Results 1 to 3 of 3
  1. milan2003_07's Avatar
    • Member Info
      • Native Language:
      • Russian
      • Home Country:
      • Russian Federation
      • Current Location:
      • Russian Federation

    • Join Date: Jan 2011
    • Posts: 514
    • Post Thanks / Like
    #1

    clink glasses

    Hi,

    When celebrating weddings and other holidays in Argentina people usually usually drink something to each other's health, but before that they clink glasses with one another. I wonder if we can use the expression "clink glasses" without an object, for example:

    1) Before starting to eat salads the guests clinked glasses

    Is this sentence correct or it should be /

    2) Before starting to eat salads the guests clinked glasses with each other/one another

    Thanks

    • Member Info
      • Native Language:
      • English
      • Home Country:
      • Canada
      • Current Location:
      • Canada

    • Join Date: Jun 2010
    • Posts: 128
    • Post Thanks / Like
    #2

    Re: clink glasses

    Sentence #1 is fine. The additional information given in sentence #2 is inferred.

    Note that 'salads' should be singular and prefaced by either 'the'
    or 'their.'

    Before starting to eat the salad, the guests clinked glasses.

  2. Raymott's Avatar
    • Member Info
      • Native Language:
      • English
      • Home Country:
      • Australia
      • Current Location:
      • Australia

    • Join Date: Jun 2008
    • Posts: 23,278
    • Post Thanks / Like
    #3

    Re: clink glasses

    Quote Originally Posted by milan2003_07 View Post
    Hi,

    When celebrating weddings and other holidays in Argentina people usually usually drink something to each other's health, but before that they clink glasses with one another. I wonder if we can use the expression "clink glasses" without an object, for example:

    1) Before starting to eat salads the guests clinked glasses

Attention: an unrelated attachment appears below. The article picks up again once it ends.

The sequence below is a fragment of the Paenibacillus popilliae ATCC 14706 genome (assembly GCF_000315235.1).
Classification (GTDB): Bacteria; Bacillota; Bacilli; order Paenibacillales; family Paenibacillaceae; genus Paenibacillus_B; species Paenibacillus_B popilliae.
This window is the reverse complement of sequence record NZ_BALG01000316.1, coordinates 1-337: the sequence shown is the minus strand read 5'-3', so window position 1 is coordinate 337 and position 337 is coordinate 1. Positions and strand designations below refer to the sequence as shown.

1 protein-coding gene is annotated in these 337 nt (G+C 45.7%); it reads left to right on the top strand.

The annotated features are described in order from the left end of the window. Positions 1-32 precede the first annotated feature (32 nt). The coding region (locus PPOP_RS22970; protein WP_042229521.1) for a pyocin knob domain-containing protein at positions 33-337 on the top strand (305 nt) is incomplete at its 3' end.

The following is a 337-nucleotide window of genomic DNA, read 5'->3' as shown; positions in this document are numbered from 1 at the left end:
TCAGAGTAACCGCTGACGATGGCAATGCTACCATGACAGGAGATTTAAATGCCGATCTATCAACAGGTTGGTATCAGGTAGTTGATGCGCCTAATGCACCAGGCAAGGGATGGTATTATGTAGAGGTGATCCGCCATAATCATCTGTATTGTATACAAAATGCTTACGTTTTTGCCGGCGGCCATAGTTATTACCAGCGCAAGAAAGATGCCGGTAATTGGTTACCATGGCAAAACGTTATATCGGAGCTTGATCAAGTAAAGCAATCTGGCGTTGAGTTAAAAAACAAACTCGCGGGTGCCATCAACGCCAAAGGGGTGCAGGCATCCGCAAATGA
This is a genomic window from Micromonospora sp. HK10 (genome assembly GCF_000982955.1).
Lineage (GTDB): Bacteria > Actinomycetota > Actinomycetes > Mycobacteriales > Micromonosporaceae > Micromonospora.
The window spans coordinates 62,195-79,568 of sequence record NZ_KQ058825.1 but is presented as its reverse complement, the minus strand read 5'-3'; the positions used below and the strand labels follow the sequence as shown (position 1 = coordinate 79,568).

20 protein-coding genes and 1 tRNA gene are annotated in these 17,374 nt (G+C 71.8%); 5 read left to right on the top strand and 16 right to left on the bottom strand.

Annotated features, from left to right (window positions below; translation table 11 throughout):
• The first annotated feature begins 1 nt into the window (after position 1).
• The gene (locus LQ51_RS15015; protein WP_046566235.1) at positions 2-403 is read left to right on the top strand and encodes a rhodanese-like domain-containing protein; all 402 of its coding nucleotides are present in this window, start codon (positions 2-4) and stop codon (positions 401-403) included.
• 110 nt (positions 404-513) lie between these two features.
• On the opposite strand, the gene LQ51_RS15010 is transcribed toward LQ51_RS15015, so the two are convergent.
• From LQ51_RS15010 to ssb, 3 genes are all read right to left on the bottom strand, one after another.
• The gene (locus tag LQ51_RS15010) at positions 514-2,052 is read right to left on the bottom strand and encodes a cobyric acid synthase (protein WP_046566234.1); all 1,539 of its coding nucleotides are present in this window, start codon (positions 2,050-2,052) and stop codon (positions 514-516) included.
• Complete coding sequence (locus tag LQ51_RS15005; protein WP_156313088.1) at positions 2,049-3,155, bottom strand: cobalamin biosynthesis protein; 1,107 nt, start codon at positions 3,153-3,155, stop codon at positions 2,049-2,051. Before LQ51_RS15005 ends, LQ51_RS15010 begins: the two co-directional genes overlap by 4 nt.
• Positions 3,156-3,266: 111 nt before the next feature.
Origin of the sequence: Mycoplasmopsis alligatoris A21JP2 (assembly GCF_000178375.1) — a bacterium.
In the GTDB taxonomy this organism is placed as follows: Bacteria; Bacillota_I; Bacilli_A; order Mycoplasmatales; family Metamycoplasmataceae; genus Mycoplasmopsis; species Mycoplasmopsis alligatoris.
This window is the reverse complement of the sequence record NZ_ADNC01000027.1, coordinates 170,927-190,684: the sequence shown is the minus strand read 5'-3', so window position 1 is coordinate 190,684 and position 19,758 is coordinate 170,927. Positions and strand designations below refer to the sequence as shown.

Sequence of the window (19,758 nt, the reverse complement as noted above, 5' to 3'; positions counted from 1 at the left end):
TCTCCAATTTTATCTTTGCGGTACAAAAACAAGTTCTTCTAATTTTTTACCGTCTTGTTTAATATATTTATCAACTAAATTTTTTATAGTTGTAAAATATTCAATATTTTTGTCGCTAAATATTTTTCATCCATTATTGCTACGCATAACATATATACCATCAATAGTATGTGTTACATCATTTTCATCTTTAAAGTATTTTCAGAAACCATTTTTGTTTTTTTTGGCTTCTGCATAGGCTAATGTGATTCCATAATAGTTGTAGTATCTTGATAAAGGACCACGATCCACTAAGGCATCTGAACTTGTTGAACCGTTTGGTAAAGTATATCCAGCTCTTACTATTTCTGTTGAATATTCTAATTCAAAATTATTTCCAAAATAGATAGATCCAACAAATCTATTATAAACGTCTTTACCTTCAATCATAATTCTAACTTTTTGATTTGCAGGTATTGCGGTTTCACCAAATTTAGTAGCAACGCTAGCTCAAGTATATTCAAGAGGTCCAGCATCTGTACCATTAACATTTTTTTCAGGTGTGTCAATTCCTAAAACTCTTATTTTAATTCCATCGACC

Is this sentence correct or it should be /

    2) Before starting to eat salads the guests clinked glasses with each other/one another

    Thanks
    You probably need to refine your definition of "object" in grammar.
    In the phrase "to clink glasses", 'glasses' is the object of the verb 'clink'.
    "With each other/one another" is a complement.

    No, you generally can't say, "The guests clinked", but there might be some verbs that work here, such as "The guests toasted", which might just be acceptable in some places.
    Yes, the sentence is fine without the complement.

Similar Threads

  1. [Vocabulary] Try on the glasses
    By wotcha in forum Ask a Teacher
    Replies: 1
    Last Post: 04-Apr-2011, 06:13
  2. [General] Glass or glasses?
    By jiaruchan in forum Ask a Teacher
    Replies: 2
    Last Post: 08-Jul-2009, 10:54
  3. glasses
    By goingtocalifornia in forum Ask a Teacher
    Replies: 4
    Last Post: 05-Jan-2009, 10:21
  4. glasses
    By mooon in forum Ask a Teacher
    Replies: 2
    Last Post: 27-Aug-2007, 13:42

Bookmarks

Posting Permissions

  • You may not post new threads
  • You may not post replies
  • You may not post attachments
  • You may not edit your posts
  •